Perceptions of Disaster

The Landscape of Disaster Film: 2000-2020

D Kollek, CAEP 2022 Disaster Track Lecture


What type of disaster movie was the most made?

What type of disaster movie was the most seen?

Do these films influence perception of risk?


Do these films influence people’s response to disasters?



Background

Scholars have categorized “disaster films” into 20 year “cycles” reflective of the fears and fantasies of the time but…

* There is no definition of a disaster film

* No existing comprehensive list of disaster films exists

* Remember: films made and films watched are not the same

* Mass communication research indicates that media play significant role forming a cultural attitude about risks

* Pre 9/11 Gulf War 75-78 per cent per cent of the US population did not have personal, direct experience with a major disaster so public perception about disasters and behavior disaster behavior derives from popular culture


Methods

This study evaluated 173 disaster films listed on IMDB released between 1/2000 -12/2019, and: 

* tagged as a “disaster film” or “movie” on IMDB

* made for US-based audience to avoid culture bias

* shown in theatre or made for TV / streaming

* fictional or dramatized (no documentaries)

* the disaster (regardless of type) is the central problem of the film

* Films were coded for the primary hazard depicted

* The thirty-four hazards were further categorized under seven broad types.

* The number of IMDb votes was used as a metric to define popularity


* The 50 disaster films with the greatest number of unique voters were analyzed

* The top 50 were compared to the top 25 films




Results

In broad categories natural hazard films were the most made but there was no scientifically accurate depiction of climate change as a primary focus in any of the films included in this sample. 


Also nobody watched them.


 

Discussion

The hazards that have been viewed most frequently differ from the hazards the public are likely to encounter, possibly biasing their expectations of what to anticipate or respond to, but….. 

…the “all hazards” approach would say that we should focus less on the specific hazard films depict and more on the way in which the characters respond to the crisis.


So do movies influence public perception of how to respond to a disaster?

The messages the public receives from disaster films and other forms of disaster popular culture, are “... likely far more influential on the perceptions and beliefs of the public, and even of many policymakers and implementers, about disaster behavior than are the results of social scientific studies”.


What are the myths in disaster films?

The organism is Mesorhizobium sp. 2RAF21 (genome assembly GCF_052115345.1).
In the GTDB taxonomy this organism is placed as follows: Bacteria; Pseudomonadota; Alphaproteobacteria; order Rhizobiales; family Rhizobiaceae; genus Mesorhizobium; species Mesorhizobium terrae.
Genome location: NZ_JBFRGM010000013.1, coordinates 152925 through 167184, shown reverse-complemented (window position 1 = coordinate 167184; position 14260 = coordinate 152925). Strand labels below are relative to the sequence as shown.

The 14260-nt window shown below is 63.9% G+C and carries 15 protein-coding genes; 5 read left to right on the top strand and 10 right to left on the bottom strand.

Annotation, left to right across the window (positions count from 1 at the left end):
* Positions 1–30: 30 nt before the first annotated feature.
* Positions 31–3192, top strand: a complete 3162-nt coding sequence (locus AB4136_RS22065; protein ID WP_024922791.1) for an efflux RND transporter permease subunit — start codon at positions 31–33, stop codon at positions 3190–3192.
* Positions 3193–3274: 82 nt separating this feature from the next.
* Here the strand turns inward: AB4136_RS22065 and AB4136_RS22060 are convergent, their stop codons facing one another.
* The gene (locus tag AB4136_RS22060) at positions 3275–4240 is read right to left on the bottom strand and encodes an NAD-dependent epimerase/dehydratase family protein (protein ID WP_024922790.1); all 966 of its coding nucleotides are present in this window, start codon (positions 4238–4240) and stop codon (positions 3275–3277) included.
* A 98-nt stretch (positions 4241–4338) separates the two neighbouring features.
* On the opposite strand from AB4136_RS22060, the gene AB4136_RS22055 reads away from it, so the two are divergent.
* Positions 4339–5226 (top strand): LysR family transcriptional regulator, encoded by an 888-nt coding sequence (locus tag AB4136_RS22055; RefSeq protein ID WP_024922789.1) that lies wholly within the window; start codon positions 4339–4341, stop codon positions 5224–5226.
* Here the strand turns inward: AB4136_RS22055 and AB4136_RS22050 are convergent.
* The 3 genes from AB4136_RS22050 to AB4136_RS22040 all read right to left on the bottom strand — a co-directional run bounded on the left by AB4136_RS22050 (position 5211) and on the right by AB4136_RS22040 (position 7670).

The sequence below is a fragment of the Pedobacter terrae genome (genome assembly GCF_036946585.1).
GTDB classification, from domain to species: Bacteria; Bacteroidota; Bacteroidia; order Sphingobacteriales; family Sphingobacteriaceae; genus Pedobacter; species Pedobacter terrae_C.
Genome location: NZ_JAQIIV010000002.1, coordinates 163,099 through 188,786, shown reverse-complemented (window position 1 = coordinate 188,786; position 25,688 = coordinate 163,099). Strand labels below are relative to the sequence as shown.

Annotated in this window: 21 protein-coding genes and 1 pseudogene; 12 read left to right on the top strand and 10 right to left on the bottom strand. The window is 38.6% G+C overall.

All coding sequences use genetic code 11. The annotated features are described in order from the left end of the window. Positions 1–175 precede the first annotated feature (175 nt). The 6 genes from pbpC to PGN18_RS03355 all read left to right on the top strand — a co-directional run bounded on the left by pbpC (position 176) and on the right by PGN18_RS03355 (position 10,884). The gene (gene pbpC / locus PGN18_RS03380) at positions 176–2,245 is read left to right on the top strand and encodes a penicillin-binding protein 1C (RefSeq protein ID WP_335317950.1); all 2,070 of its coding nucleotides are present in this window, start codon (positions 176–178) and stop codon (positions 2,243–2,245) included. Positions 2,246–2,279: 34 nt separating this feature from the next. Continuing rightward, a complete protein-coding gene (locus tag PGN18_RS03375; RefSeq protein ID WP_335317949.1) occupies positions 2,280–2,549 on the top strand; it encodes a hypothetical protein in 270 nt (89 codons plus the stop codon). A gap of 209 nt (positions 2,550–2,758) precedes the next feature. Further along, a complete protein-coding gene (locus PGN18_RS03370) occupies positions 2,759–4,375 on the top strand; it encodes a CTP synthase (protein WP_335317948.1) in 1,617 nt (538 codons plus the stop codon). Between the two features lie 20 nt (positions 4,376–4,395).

* Disasters are defined by large scale localized rapid impacts 

* smaller disasters may create greater overall impact

* slow acting events like global climate change have broader impact

* Over estimation of death injury and damage

* Loss of life is used as a measure (often a sole measure)  for disaster impact. 

* Also of note Hollywood perpetuates the fact that it is someone else who is dying. The majority of deaths occur elsewhere and “Hollywood usually has a band of plucky Americans surviving the event”.  

* Physical characteristics of hazards are distorted to the point that behaviour based on them could lead to harm or death.

* People will flee in panic

* People will act illogically during evacuations

* Looting and price gouging will occur

* Martial law will be enacted

* Individuals who would not normally act in such a way get caught up in deviant behavior

* The myth that humans are powerless

* The “OH NO” moment. 
But also;

* Technology will save us in the last minute

* YOU (individual/small team) can defeat disasters through sheer heroism



Summary

* Most people have no direct disaster experience 

* Most common produced topic is natural hazards

* Most common disaster film viewed is monster

* Disaster films do not portray a true response but perpetuate myths – some dangerous

* Disaster films do influence our response patterns – be mindful of your possible bias

* Disasters are bad – avoid them – but….



References

1. Haney, J. J., Havice, C. and J. T. Mitchell (2019) ‘Science or fiction: The persistence of disaster myths in Hollywood films’ Int J of Mass Emergencies & Disasters. 37(3). pp. 286-305 

2. Quarantelli, E. L. (1985) ‘Realities and mythologies in disaster films’. Communications. 11. pp. 31-44 

3. Mitchell, J. T., Thomas, D. S., Hill, A. A. and S. L. Cutter (2000) ‘Catastrophe in reel life versus real life: Perpetuating disaster myth through Hollywood films’. International Journal of Mass Emergencies and Disasters. 18(3). pp. 383-402. 


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